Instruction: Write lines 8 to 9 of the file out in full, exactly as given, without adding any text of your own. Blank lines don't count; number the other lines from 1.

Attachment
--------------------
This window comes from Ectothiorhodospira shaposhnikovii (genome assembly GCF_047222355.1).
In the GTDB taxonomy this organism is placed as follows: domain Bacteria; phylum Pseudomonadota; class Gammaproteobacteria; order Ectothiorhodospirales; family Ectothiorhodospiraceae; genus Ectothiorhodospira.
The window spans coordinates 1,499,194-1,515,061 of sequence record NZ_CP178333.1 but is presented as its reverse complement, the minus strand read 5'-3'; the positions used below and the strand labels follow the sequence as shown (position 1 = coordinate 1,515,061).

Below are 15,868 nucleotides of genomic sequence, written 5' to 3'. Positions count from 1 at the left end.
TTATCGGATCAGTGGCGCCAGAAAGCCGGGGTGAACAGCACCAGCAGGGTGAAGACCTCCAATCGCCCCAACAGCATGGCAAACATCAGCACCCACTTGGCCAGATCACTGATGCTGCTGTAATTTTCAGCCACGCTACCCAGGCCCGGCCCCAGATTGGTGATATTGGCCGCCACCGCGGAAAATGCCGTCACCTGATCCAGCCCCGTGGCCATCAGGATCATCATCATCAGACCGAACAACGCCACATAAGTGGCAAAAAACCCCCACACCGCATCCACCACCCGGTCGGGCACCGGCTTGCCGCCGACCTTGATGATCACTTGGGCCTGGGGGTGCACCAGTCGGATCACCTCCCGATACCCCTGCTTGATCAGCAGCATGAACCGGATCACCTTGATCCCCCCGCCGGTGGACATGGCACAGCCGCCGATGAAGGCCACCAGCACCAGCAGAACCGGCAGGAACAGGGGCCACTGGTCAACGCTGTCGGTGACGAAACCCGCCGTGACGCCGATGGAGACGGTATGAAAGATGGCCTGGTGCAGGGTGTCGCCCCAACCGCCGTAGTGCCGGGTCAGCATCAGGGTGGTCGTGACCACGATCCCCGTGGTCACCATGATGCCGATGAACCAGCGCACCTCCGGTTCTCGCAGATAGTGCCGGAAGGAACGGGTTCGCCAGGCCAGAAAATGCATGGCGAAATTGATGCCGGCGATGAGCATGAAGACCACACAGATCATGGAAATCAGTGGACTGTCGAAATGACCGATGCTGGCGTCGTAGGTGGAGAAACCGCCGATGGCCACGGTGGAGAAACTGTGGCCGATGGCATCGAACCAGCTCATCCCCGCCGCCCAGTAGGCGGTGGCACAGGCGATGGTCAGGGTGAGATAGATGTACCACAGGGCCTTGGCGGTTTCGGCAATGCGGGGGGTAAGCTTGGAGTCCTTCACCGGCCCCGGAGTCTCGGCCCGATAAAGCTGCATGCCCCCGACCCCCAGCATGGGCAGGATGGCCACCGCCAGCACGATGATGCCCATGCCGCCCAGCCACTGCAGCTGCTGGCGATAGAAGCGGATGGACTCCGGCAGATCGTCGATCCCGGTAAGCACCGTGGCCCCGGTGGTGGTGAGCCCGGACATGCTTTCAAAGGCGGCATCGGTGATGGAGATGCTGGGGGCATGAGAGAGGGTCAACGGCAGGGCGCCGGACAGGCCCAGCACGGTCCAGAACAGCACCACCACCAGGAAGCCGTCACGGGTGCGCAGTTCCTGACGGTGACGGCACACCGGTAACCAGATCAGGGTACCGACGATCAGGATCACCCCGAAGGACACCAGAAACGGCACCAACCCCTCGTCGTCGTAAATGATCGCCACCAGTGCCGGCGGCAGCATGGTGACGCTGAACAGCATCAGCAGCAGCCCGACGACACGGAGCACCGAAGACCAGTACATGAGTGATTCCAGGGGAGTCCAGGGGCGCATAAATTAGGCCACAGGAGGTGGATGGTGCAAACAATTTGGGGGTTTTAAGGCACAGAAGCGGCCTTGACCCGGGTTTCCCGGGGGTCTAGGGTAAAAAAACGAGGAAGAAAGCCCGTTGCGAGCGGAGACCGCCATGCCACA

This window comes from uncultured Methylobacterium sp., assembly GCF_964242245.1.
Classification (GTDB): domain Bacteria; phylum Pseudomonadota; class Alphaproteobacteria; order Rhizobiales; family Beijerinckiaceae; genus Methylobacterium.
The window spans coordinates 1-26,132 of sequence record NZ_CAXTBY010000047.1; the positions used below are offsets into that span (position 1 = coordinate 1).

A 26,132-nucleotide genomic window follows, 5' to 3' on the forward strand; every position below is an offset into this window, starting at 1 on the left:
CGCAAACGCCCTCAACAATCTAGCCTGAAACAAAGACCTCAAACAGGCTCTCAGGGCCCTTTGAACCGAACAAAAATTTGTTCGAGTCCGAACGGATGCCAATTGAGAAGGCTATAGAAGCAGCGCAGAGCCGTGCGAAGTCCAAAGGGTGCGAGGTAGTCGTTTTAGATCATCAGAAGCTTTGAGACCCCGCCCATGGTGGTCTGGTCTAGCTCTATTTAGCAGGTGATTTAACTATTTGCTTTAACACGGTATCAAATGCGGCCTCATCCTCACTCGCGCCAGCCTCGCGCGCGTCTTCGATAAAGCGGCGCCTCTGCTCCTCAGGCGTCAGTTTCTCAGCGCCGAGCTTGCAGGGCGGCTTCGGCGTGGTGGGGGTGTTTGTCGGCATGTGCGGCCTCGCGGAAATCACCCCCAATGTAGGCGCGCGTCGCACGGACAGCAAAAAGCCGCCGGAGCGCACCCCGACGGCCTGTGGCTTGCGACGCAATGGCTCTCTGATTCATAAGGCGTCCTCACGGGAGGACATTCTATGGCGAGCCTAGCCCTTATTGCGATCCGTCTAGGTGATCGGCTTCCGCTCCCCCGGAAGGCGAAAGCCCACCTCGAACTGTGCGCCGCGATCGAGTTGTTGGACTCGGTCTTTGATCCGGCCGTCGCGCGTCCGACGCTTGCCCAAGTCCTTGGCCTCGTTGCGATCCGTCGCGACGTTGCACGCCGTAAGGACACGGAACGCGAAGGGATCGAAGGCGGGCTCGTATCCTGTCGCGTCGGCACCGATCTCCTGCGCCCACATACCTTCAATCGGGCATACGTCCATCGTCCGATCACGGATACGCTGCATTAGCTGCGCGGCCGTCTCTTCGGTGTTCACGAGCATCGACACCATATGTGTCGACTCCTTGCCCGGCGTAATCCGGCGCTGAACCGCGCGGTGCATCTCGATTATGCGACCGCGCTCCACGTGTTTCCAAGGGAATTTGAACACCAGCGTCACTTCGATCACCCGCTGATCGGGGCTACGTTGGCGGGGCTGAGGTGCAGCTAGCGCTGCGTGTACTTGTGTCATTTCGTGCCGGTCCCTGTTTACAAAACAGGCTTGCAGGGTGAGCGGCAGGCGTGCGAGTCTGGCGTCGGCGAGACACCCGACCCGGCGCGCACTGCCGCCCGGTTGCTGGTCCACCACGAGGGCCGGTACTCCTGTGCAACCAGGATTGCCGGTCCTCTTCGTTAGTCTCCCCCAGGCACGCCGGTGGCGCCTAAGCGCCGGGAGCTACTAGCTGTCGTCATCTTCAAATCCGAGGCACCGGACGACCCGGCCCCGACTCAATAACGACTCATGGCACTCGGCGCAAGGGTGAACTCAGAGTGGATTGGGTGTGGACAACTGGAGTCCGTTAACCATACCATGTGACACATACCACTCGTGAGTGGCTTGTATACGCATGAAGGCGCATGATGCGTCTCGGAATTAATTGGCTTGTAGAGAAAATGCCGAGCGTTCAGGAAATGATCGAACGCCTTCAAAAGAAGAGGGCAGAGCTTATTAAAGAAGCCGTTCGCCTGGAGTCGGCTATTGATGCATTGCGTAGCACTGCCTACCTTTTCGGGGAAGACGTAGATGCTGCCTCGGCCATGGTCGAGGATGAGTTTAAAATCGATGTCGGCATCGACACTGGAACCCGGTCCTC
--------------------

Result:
The window spans coordinates 1-26,132 of sequence record NZ_CAXTBY010000047.1; the positions used below are offsets into that span (position 1 = coordinate 1).

A 26,132-nucleotide genomic window follows, 5' to 3' on the forward strand; every position below is an offset into this window, starting at 1 on the left: